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Tuesday, April 24, 2012

Environment - "Army Corps expands list of options for stopping Asian carp"

Here is the list, from an AP story in the Chesterton Tribune:

The U.S. Army Corps of Engineers has added three options to list of possible measures for preventing Asian carp and other invasive species from migrating between the Great Lakes and Mississippi River watersheds.

In December, the corps released a draft report suggesting methods such as overfishing, ultraviolet light, water guns and introducing native predators in Chicago-area rivers and canals that link the two massive aquatic systems.

A final version issued last week also raised the possibility of freezing or drying sections of the waterways, or zapping organisms with carbon dioxide pellets. Next, the corps will decide which options merit further consideration.

Seriously.

Posted by Marcia Oddi on Tuesday, April 24, 2012
Posted to Environment

Ind. Decisions - "Jill Behrman killer to have 2013 hearing"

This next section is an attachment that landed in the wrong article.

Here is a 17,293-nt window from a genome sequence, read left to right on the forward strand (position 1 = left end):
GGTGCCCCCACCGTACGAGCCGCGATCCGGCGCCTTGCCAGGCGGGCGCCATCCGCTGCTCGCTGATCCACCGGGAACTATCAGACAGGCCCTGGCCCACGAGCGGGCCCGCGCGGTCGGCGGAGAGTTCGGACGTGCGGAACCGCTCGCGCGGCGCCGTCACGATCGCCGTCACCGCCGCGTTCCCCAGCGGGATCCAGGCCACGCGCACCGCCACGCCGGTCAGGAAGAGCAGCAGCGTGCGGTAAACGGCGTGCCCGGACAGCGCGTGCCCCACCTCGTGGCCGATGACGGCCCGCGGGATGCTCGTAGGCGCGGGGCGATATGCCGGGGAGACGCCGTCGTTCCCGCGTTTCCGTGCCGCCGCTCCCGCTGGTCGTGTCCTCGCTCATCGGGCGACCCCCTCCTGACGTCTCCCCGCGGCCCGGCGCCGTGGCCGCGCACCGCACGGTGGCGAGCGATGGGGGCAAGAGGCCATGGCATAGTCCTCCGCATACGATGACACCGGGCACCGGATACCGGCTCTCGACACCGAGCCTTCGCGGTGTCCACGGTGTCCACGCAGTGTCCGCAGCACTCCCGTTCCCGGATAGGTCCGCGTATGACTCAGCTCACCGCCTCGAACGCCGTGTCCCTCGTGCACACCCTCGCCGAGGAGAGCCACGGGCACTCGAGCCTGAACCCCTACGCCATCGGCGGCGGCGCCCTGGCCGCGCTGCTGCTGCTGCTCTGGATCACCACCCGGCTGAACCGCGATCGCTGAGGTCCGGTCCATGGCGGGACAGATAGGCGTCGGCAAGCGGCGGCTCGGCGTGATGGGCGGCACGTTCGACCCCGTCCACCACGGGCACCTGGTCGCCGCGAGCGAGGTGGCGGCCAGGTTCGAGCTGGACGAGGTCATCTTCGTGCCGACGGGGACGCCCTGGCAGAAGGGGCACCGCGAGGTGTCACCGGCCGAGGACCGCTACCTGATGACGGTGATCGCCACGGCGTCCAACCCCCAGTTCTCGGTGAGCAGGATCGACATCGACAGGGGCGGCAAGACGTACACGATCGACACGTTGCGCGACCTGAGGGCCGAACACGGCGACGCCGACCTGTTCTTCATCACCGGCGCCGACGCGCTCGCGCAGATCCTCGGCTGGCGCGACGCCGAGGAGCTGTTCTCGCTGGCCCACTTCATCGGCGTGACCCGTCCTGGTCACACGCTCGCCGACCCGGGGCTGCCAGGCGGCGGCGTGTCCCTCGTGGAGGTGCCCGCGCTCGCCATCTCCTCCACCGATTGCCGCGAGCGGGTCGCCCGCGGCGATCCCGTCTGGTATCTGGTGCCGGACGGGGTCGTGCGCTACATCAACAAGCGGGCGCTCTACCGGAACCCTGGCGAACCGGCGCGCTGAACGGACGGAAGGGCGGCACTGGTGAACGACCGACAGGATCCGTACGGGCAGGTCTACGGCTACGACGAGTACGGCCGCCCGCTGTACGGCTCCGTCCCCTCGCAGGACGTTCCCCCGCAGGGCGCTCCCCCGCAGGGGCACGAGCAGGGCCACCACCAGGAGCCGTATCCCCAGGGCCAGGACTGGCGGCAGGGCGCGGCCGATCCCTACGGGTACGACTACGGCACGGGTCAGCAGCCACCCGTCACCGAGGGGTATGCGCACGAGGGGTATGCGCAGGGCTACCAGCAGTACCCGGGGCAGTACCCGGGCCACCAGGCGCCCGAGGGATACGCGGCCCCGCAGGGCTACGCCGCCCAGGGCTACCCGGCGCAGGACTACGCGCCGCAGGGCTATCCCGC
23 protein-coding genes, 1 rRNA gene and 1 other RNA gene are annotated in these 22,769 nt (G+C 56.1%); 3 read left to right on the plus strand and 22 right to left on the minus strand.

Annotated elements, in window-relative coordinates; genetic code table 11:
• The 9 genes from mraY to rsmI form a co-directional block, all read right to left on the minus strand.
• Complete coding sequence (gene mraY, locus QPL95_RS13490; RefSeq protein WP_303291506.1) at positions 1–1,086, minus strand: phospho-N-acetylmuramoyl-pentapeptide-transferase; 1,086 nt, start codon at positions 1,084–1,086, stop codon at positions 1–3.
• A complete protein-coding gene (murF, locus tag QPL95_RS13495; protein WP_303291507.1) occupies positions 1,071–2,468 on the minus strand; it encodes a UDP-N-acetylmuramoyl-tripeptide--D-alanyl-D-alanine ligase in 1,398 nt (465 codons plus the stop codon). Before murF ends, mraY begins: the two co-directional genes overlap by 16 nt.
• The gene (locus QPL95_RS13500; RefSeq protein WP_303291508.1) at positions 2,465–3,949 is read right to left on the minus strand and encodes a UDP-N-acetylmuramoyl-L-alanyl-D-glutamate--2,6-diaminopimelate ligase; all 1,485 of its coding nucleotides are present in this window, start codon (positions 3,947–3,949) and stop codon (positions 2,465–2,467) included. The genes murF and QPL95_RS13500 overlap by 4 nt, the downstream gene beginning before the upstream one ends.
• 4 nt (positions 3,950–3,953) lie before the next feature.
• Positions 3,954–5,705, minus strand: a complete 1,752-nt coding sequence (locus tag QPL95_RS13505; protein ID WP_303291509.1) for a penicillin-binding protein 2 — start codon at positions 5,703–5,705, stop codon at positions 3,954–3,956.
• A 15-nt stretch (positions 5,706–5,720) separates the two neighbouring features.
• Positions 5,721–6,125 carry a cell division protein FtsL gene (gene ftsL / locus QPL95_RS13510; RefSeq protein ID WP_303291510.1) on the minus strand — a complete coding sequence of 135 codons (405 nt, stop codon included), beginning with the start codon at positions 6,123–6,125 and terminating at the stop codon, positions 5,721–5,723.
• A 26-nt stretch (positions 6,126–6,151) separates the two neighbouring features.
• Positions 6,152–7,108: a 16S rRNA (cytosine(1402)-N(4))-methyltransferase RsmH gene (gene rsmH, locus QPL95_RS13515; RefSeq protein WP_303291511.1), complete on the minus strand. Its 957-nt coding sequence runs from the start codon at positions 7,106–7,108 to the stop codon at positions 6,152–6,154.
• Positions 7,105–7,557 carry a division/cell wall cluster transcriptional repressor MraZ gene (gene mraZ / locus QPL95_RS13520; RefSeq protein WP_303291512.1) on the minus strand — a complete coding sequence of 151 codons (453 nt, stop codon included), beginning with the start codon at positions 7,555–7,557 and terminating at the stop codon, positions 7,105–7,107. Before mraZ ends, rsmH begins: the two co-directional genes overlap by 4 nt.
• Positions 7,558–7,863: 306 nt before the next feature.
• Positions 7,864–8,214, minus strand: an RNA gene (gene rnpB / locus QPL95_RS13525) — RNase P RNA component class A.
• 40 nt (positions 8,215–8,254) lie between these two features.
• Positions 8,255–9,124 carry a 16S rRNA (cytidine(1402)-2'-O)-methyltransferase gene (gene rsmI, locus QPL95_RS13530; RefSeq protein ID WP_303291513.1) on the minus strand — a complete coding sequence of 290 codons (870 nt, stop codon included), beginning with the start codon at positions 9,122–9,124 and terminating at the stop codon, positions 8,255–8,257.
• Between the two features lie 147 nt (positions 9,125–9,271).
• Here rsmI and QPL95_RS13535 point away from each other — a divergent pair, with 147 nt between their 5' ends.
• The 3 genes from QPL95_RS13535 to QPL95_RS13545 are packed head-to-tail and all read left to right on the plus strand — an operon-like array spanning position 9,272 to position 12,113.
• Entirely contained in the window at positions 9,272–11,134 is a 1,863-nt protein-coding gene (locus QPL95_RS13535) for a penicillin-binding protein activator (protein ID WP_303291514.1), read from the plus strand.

Keith Rhoades has the story in the Bloomington Herald-Times ($$).

John R. Meyers II was convicted of the murder of Jill Behrman in 2006:

Myers appealed his conviction, but it has been upheld by the Indiana Supreme Court. He filed for conviction relief in February of 2009.

The case is in Morgan County Superior Court under Judge G. Thomas Gray. In August 2010, the judge granted requests from Myer’s new lawyers — Anne Murray Burgess and Joanna Green, who were appointed to represent Myers — to make available all evidence collected in the case. * * *

An attorney conference is scheduled for 4 p.m. Nov. 1. The post conviction relief hearing is scheduled for April 23-26, 2013.

Myers is being held at the state prison in Michigan City.

Here is a long list of earlier ILB entries on the Myers case.

Recall that Myers' attorney, Patrick V. Baker of Indianapolis, was suspended from the practice of law in late 2011, for "6 months" plus the ominous "without automatic reinstatement."

Posted by Marcia Oddi on Tuesday, April 24, 2012
Posted to Ind. Trial Ct. Decisions

Ind. Courts - "A schoolteacher claims in ND Ind. that the Diocese of FtW-SB and St. Vincent de Paul School fired her and called her a "grave, immoral sinner" because she and her husband were trying to have a baby through in vitro fertilization"

That is the lede to this story today in Court House News, written by Joe Harris. Read the details at CHN, and read the 11-page complaint here, via the ILB - the case is Emily Herx v. Diocese.

Posted by Marcia Oddi on Tuesday, April 24, 2012
Posted to Indiana Courts

Ind. Decisions - Court of Appeals issues 3 today (and 5 NFP)

For publication opinions today (3):

In George Clements v. Kimberly Hall and Stanley Harmon, a 7-page opinion, Chief Judge Robb writes: